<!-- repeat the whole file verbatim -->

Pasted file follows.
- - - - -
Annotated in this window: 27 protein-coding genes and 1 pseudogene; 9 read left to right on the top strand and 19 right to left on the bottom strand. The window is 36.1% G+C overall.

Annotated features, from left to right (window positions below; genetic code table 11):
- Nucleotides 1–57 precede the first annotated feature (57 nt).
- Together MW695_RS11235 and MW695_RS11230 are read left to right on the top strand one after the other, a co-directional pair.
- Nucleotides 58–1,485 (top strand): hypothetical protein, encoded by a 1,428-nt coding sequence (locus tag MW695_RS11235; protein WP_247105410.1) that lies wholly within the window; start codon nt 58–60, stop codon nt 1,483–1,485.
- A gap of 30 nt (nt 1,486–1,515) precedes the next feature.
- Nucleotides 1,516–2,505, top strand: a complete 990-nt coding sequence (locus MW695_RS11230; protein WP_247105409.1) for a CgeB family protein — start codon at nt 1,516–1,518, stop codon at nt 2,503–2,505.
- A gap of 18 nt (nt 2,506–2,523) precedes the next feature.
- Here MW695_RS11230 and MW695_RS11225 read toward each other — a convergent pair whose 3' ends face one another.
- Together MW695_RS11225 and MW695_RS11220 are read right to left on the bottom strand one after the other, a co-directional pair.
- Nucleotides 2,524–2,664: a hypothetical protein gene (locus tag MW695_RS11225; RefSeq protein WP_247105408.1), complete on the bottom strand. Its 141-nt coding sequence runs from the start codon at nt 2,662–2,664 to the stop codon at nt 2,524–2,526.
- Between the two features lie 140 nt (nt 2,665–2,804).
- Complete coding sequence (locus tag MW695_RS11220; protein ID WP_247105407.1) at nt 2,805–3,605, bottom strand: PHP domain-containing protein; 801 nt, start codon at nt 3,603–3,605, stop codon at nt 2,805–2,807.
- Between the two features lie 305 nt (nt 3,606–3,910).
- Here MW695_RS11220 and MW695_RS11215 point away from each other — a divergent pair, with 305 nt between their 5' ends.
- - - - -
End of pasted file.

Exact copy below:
Annotated in this window: 27 protein-coding genes and 1 pseudogene; 9 read left to right on the top strand and 19 right to left on the bottom strand. The window is 36.1% G+C overall.

Annotated features, from left to right (window positions below; genetic code table 11):
- Nucleotides 1–57 precede the first annotated feature (57 nt).
- Together MW695_RS11235 and MW695_RS11230 are read left to right on the top strand one after the other, a co-directional pair.
- Nucleotides 58–1,485 (top strand): hypothetical protein, encoded by a 1,428-nt coding sequence (locus tag MW695_RS11235; protein WP_247105410.1) that lies wholly within the window; start codon nt 58–60, stop codon nt 1,483–1,485.
- A gap of 30 nt (nt 1,486–1,515) precedes the next feature.
- Nucleotides 1,516–2,505, top strand: a complete 990-nt coding sequence (locus MW695_RS11230; protein WP_247105409.1) for a CgeB family protein — start codon at nt 1,516–1,518, stop codon at nt 2,503–2,505.
- A gap of 18 nt (nt 2,506–2,523) precedes the next feature.
- Here MW695_RS11230 and MW695_RS11225 read toward each other — a convergent pair whose 3' ends face one another.
- Together MW695_RS11225 and MW695_RS11220 are read right to left on the bottom strand one after the other, a co-directional pair.
- Nucleotides 2,524–2,664: a hypothetical protein gene (locus tag MW695_RS11225; RefSeq protein WP_247105408.1), complete on the bottom strand. Its 141-nt coding sequence runs from the start codon at nt 2,662–2,664 to the stop codon at nt 2,524–2,526.
- Between the two features lie 140 nt (nt 2,665–2,804).
- Complete coding sequence (locus tag MW695_RS11220; protein ID WP_247105407.1) at nt 2,805–3,605, bottom strand: PHP domain-containing protein; 801 nt, start codon at nt 3,603–3,605, stop codon at nt 2,805–2,807.
- Between the two features lie 305 nt (nt 3,606–3,910).
- Here MW695_RS11220 and MW695_RS11215 point away from each other — a divergent pair, with 305 nt between their 5' ends.